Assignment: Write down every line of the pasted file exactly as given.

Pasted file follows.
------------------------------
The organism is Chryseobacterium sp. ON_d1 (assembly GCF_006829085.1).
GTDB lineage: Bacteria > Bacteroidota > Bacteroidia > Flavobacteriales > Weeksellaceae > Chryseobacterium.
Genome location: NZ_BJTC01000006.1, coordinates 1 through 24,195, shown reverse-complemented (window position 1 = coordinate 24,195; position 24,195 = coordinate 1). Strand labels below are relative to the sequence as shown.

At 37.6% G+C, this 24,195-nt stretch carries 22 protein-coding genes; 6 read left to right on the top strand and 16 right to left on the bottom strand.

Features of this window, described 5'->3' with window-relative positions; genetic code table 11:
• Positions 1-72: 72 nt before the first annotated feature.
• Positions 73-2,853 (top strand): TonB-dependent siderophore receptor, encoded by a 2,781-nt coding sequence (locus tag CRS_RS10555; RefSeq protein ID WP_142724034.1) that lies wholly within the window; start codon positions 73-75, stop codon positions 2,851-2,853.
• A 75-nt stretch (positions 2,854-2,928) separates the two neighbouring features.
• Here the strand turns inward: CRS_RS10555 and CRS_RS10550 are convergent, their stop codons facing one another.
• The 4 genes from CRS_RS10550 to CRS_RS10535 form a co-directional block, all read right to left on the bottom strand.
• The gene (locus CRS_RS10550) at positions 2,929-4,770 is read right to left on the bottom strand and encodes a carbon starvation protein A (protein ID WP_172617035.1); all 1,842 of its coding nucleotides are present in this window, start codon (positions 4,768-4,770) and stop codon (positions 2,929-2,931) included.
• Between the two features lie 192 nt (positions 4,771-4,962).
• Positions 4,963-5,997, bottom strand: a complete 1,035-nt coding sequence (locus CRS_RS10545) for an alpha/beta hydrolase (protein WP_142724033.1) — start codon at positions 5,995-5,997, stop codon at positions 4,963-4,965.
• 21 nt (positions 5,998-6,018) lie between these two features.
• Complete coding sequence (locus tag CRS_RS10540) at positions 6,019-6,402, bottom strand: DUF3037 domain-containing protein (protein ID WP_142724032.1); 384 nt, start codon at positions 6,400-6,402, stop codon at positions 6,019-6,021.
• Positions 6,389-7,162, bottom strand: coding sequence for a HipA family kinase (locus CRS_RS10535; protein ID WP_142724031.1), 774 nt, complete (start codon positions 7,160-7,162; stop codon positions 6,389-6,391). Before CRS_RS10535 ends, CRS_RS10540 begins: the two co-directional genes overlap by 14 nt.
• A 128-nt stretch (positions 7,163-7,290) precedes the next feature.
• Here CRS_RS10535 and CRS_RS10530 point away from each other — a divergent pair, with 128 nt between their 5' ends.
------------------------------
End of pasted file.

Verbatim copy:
The organism is Chryseobacterium sp. ON_d1 (assembly GCF_006829085.1).
GTDB lineage: Bacteria > Bacteroidota > Bacteroidia > Flavobacteriales > Weeksellaceae > Chryseobacterium.
Genome location: NZ_BJTC01000006.1, coordinates 1 through 24,195, shown reverse-complemented (window position 1 = coordinate 24,195; position 24,195 = coordinate 1). Strand labels below are relative to the sequence as shown.

At 37.6% G+C, this 24,195-nt stretch carries 22 protein-coding genes; 6 read left to right on the top strand and 16 right to left on the bottom strand.

Features of this window, described 5'->3' with window-relative positions; genetic code table 11:
• Positions 1-72: 72 nt before the first annotated feature.
• Positions 73-2,853 (top strand): TonB-dependent siderophore receptor, encoded by a 2,781-nt coding sequence (locus tag CRS_RS10555; RefSeq protein ID WP_142724034.1) that lies wholly within the window; start codon positions 73-75, stop codon positions 2,851-2,853.
• A 75-nt stretch (positions 2,854-2,928) separates the two neighbouring features.
• Here the strand turns inward: CRS_RS10555 and CRS_RS10550 are convergent, their stop codons facing one another.
• The 4 genes from CRS_RS10550 to CRS_RS10535 form a co-directional block, all read right to left on the bottom strand.
• The gene (locus CRS_RS10550) at positions 2,929-4,770 is read right to left on the bottom strand and encodes a carbon starvation protein A (protein ID WP_172617035.1); all 1,842 of its coding nucleotides are present in this window, start codon (positions 4,768-4,770) and stop codon (positions 2,929-2,931) included.
• Between the two features lie 192 nt (positions 4,771-4,962).
• Positions 4,963-5,997, bottom strand: a complete 1,035-nt coding sequence (locus CRS_RS10545) for an alpha/beta hydrolase (protein WP_142724033.1) — start codon at positions 5,995-5,997, stop codon at positions 4,963-4,965.
• 21 nt (positions 5,998-6,018) lie between these two features.
• Complete coding sequence (locus tag CRS_RS10540) at positions 6,019-6,402, bottom strand: DUF3037 domain-containing protein (protein ID WP_142724032.1); 384 nt, start codon at positions 6,400-6,402, stop codon at positions 6,019-6,021.
• Positions 6,389-7,162, bottom strand: coding sequence for a HipA family kinase (locus CRS_RS10535; protein ID WP_142724031.1), 774 nt, complete (start codon positions 7,160-7,162; stop codon positions 6,389-6,391). Before CRS_RS10535 ends, CRS_RS10540 begins: the two co-directional genes overlap by 14 nt.
• A 128-nt stretch (positions 7,163-7,290) precedes the next feature.
• Here CRS_RS10535 and CRS_RS10530 point away from each other — a divergent pair, with 128 nt between their 5' ends.